Once upon a time the boys left their cribs for beds. I was nervous. I had visions of being up all night flattening them to their beds while at the same time prying toys from their sweaty, tired fists. In those visions there was always a soundtrack of deafening heavy metal and fingernails on chalkboards and cat fights. They also looked cartoonish, more like an angry Dobby the House Elf (R.I.P.) than little boys. Needless to say, it was with great trepidation that I said farewell to the cribs that have served us so well the past 27 months. Brian was much more confident than I was.
|I remember putting these up...long, long ago in a land far away|
Cal was a little sentimental as Brian took his crib apart, but as soon as he could bounce on the new mattresses he was sold. We bought one top bunk mattress, which is basically a futon mattress (no bounces!), and a regular mattress. We are using them on the floor for now, but as soon as we decide the boys are ready for bunk beds we will be all set to plop them in place. They picked out their sheets and pillows with Daddy. Sports for Clark and transportation for Cal. (wheels go ‘round and ‘round like ceiling fans!)
|This is bouncier than the crib mattress!|
I was sure they’d have trouble getting up and running around, possibly climbing large pieces of furniture and playing trains or something, but about an hour after we put them to bed the first night we peeked in on them and they were like little angels—still under the covers we put on them. They hadn’t moved at all! Honestly, I was shocked and exceedingly happy. (insert montage with previous vision) It has been that way every night since. In the mornings they now wake up about an hour before they used to and when we go into their bedroom they are usually sharing a mattress and reading stories, or over by the bookshelf picking out more stories.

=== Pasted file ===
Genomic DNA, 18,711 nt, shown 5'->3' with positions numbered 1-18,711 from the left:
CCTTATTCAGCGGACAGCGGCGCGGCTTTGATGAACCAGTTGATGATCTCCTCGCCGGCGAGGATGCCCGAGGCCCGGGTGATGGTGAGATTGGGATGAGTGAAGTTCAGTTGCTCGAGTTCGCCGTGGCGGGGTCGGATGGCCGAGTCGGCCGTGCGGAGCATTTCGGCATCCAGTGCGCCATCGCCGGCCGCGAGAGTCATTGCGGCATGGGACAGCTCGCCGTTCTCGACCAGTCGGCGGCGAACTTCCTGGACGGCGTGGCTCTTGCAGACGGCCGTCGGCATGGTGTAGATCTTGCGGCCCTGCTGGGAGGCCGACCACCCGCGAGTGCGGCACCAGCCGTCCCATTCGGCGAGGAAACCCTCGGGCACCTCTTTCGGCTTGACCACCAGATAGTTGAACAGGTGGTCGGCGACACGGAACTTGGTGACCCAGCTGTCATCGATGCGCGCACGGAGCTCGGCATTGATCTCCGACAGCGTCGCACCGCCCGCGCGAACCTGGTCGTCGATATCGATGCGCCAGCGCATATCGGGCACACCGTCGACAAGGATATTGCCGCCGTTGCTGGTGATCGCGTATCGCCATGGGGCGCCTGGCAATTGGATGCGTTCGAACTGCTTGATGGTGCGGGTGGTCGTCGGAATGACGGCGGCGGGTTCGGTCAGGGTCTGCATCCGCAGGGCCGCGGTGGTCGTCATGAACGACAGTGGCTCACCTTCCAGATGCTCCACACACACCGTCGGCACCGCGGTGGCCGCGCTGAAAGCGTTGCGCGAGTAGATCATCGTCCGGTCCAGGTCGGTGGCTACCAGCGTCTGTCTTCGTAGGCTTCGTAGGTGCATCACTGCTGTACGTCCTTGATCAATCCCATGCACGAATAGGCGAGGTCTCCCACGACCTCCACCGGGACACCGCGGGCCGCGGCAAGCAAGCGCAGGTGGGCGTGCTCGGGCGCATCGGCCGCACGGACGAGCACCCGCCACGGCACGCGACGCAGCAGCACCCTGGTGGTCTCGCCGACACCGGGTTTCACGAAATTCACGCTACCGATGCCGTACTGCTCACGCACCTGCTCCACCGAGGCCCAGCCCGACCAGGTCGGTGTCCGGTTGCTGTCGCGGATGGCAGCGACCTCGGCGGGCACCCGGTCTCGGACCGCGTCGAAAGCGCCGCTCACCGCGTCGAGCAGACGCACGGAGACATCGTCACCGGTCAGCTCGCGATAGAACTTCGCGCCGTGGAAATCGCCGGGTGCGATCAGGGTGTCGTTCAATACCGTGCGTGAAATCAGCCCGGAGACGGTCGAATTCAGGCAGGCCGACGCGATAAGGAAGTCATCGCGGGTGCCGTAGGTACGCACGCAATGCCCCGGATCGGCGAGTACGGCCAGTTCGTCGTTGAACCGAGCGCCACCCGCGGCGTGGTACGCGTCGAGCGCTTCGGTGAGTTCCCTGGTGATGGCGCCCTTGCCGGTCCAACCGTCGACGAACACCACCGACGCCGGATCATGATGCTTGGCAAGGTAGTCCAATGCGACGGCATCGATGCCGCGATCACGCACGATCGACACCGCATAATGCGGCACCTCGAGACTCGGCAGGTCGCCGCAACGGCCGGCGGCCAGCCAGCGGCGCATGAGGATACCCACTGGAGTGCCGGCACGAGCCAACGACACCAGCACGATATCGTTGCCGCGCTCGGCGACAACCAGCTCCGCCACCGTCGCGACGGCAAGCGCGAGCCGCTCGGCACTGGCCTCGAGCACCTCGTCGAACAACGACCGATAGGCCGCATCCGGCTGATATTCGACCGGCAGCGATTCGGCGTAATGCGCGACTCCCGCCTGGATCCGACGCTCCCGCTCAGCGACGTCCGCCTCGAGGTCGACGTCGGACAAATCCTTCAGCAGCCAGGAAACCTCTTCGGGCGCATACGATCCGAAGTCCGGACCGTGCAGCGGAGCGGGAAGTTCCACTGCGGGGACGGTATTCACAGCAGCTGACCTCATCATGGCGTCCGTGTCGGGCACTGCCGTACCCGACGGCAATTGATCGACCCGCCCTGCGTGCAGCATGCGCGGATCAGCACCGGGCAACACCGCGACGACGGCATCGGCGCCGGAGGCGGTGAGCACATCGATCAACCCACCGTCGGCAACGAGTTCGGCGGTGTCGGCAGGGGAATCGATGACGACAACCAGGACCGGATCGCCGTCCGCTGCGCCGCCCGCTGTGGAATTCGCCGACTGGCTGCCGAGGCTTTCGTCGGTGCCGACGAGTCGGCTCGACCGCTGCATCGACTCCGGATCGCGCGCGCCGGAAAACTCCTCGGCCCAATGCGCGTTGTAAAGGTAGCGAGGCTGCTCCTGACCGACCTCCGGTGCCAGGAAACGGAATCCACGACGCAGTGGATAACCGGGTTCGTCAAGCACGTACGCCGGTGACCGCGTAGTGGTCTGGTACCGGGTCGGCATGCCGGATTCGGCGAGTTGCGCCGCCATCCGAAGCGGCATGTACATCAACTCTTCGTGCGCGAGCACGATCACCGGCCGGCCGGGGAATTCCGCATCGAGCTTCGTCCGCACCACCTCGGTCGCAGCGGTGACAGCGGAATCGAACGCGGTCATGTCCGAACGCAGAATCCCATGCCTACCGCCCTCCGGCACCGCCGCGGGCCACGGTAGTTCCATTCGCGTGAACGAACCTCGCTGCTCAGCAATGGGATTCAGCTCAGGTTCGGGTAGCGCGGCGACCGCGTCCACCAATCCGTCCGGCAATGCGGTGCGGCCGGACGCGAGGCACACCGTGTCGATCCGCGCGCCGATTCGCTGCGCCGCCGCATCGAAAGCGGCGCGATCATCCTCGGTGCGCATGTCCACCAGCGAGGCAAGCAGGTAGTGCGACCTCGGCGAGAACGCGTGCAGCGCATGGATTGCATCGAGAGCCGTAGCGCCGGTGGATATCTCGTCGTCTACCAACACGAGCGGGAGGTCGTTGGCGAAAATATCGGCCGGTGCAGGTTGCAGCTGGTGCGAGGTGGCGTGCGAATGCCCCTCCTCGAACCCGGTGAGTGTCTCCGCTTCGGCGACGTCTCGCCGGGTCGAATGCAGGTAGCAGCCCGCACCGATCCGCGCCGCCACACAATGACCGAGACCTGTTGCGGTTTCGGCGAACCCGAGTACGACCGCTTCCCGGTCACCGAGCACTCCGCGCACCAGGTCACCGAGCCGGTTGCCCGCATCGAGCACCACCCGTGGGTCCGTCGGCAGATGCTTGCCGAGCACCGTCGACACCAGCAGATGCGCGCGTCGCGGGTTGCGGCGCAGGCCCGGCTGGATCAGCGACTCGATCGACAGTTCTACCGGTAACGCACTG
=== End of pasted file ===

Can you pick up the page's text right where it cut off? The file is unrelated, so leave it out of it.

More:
|A whole new world unfolds|
Or, like this morning, thumping their feet loudly on the wall so that I catapulted out of bed to hopefully save the neighbor below us from waking up early to loud foot booms above her. No word yet, so I’m hoping her sleep was spared. Anyway, they are clearly rockin’ the new bedtime. It’s a fairytale.
Nap time, on the other hand, is a different story—more like a mystery or horror than a fairytale. They start off great—all snuggled in their chosen blankies with their stuffed comfort objects and a stack of books by each of their heads. Before I can even begin to load the dishwasher I hear them up, playing with the doorstop they’ve been fond of since they started crawling, choo-chooing the trains, and occasionally attacking and conquering the other boy’s bed, followed by the loud whoops of victory and the horrific wailing of defeat.
|The mysterious sleepers|
So I separate them. I hate to give up our bedroom to a sleeping boy, but I would hate even more to give up nap time completely. At first it was nerve-racking listening to the silence in our bedroom after I put Clark in there by himself. I was hoping he wasn’t surfing the web or climbing the blinds or flinging laundry from our drawers all over the room. Here I go again with the visions… in my mind Clark looked like that ETrade baby from the commercials, working on his stock portfolio at a computer. I don’t know what it will take for them to finally take naps in the same room. It’s a mystery.